This presentation will take a look at the “Python for Everybody” series of courses on the Coursera platform. This course has impacted over 1.3 million students over the last five years. We will look a the history and goals of the course and how the course works to create a learning community. We will show how the free open educational resources (OERs) and book associated with the course have been used by teachers, students, and courses around the world to form a network of educational activities centered around Python. We will also cover briefly the Tsugi (www.tsugi.org) software that is used to build the learning assessments and distribute the OER materials in a way that enables maximum reusability of the materials for other teachers.
As you have been hearing on the Tsugi developer list and in my public presentations, Tsugi is going to build a new approach for adding tools that uses web services rather than a shared database connection across libraries written in multiple languages.
This means that new environments will be easier to build and support over the long-term and Tsugi will be able to provide a tool environment that will meet and exceed the privacy requirements of GDPR and similar privacy oriented measures.
The following efforts that I have put together for Tsugi over the years are now deprecated:
I would also recommend that there be no further investment in Tsugi PHP tools that depend on the Silex framework as it has been deprecated and I don’t expect to upgrade it.
If you have built Tsugi PHP tools that are currently working within Tsugi-PHP – they won’t be broken – what is there currently will be maintained. But some of the deprecated bits will be frozen going forward. If you are building a new tool before the new development model is complete, simply build it in generic (non-framework) PHP like the tools in https://github.com/tsugitools
In time I expect to build new sample code in Laravel, Python, and Node that makes use of the Tsugi APIs and services in time.
These deprecations allow me to “clear the deck” to focus on the next generation and make sure no one starts new work in an Tsugi environment that will not continue to be supported.
(Posted on behalf of Wilma Hodges – Sakai PMC / Community Coordinator)
I’m pleased to announce on behalf of the worldwide community that Sakai 12.5 was released on Nov. 18 and is currently available for downloading  !
Sakai 12.5 has 43 improvements  including
Other areas improved include:
There were 2 security issues fixed in 12.5 (details will be sent to the Sakai Security Announcements list).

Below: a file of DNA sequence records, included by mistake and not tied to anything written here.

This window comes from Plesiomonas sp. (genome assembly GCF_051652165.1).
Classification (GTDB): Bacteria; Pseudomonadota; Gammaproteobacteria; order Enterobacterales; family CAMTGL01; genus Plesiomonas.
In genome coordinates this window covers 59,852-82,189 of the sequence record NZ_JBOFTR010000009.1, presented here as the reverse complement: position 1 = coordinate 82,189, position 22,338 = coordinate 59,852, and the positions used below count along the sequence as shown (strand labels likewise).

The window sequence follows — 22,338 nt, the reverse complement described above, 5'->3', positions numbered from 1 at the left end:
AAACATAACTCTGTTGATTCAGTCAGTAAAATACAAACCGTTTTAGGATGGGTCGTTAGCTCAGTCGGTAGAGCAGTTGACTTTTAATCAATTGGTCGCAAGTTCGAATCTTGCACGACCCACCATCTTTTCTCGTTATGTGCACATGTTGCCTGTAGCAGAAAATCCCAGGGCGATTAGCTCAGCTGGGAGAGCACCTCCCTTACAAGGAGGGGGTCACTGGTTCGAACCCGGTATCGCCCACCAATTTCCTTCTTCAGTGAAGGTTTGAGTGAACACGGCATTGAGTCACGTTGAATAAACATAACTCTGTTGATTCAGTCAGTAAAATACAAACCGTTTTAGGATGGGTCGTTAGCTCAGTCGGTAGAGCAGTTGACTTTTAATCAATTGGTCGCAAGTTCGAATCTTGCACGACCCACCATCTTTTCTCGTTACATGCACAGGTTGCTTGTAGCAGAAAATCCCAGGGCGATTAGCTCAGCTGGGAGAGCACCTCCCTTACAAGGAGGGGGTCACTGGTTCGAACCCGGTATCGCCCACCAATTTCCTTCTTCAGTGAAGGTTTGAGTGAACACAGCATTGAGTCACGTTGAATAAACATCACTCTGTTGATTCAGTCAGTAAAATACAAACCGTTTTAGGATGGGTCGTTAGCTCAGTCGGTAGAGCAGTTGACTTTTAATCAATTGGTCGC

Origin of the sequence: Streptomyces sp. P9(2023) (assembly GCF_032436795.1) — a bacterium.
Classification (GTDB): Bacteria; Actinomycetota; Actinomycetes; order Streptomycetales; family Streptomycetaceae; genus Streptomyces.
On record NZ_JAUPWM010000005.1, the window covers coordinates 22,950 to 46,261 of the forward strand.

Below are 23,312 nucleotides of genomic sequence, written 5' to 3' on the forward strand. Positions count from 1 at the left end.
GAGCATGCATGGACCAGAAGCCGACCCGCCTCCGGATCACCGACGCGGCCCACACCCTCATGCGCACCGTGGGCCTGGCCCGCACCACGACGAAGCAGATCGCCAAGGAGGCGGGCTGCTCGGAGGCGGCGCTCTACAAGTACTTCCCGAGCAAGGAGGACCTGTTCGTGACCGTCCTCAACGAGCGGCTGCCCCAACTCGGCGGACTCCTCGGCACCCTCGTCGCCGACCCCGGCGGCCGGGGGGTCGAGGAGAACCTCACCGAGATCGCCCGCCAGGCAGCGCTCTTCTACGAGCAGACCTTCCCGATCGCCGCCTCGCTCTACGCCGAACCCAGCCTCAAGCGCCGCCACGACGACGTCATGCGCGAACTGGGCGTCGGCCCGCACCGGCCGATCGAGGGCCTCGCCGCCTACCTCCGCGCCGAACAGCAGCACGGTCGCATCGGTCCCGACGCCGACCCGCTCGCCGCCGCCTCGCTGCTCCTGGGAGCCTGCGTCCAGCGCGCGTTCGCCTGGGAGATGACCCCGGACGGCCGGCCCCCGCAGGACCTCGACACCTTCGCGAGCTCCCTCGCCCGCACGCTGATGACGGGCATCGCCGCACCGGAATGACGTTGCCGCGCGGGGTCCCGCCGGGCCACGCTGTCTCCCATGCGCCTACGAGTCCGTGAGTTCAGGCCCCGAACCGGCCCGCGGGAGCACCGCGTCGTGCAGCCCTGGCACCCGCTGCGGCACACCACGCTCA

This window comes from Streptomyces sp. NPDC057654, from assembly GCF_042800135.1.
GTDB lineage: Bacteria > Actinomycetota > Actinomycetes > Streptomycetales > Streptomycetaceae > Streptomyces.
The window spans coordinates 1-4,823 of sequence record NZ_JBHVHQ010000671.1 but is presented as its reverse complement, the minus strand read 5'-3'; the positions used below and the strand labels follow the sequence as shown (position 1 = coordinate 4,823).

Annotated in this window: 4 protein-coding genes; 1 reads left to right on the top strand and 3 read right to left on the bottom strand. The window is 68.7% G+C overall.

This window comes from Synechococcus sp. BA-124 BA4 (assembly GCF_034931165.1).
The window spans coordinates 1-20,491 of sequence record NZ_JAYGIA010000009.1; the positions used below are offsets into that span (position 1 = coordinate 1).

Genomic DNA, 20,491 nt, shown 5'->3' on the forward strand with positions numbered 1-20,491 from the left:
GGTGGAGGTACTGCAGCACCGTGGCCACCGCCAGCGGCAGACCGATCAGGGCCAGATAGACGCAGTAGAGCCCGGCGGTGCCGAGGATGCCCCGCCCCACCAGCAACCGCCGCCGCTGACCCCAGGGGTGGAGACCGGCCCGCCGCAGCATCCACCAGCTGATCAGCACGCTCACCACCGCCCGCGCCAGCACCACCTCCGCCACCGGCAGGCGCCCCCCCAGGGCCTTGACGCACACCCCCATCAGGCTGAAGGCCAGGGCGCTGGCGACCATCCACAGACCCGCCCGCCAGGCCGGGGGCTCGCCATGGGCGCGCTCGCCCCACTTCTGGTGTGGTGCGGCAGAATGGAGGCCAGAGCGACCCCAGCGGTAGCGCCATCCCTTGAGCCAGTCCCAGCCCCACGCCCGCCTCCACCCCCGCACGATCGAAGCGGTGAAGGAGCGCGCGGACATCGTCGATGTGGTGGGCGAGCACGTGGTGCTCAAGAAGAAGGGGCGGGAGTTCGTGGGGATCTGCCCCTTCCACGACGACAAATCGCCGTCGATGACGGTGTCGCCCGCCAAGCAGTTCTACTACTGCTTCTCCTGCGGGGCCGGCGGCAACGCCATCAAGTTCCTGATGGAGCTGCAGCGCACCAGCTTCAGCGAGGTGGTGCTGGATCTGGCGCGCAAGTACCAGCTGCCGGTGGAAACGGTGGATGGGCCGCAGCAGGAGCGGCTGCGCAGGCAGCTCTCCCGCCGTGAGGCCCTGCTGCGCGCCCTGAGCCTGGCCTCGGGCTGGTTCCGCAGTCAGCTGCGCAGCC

Please also note the upgrade information page  for important notes related to performing the upgrade. 2 Quartz jobs need to be run to complete the conversion steps for Sakai 12, including a new one for the Job Scheduler in 12.1.
 Downloading information available at – http://source.sakaiproject.org/release/12.5/
 12.4 Fixes by Tool – https://confluence.sakaiproject.org/display/DOC/12.5+Fixes+by+Tool
Wilma Hodges, Ed.D.
Sakai PMC – Community Coordinator
I love Cloudflare. I use it extensively for any production server I support. I use it for https termination, DDOS mitigation, performance improvement for static content, super flexible DNS management and many more things.
In building my support for IMS LTI Advantage I decided I just needed a server that would run a particular tag or branch of Sakai in production for basic testing rather than pushing everything to master and waiting until the nightly server went through the rebuild.
Here are my notes on putting Sakai behind Cloudflare.
– In CloudFlare under “Overview” Make sure SSL is “Flexible” to keep CloudFlare talking on the backend on port 80
– In CloudFlare, under “Crypto” turn on “Always use HTTPS” and “Automatic HTTPS Rewrites”
– In CloudFlare make a rule that matches
Browser Integrity Check: Off, Always Online: Off, Security Level: Essentially Off, Cache Level: Bypas
– In the Sakai server in the file ./apache-tomcat-8.0.30/conf/server.xml set up the connector like this
This runs an http (port 80) without requiring any key fussing. Since Cloudflare does the SSL we don’t need it in Tomcat. See https://tomcat.apache.org/tomcat-7.0-doc/config/http.html#SSL_Support
Interestingly, one thing I did not need to do was adjust the caching for the “/library” urls in Sakai. Sakai sets all the headers so well that Cloudflare needs no further guidance and neither does the browser. Just as a simple test, the actual un-cached download for the initial page in Sakai Prior to login is 8.8KB. That is *KILO-BYTES*. A normal post-login page in Sakai’s Lessons is 31.4 KB data transferred. Amazingly low bandwidth usage for an enterprise application like Sakai.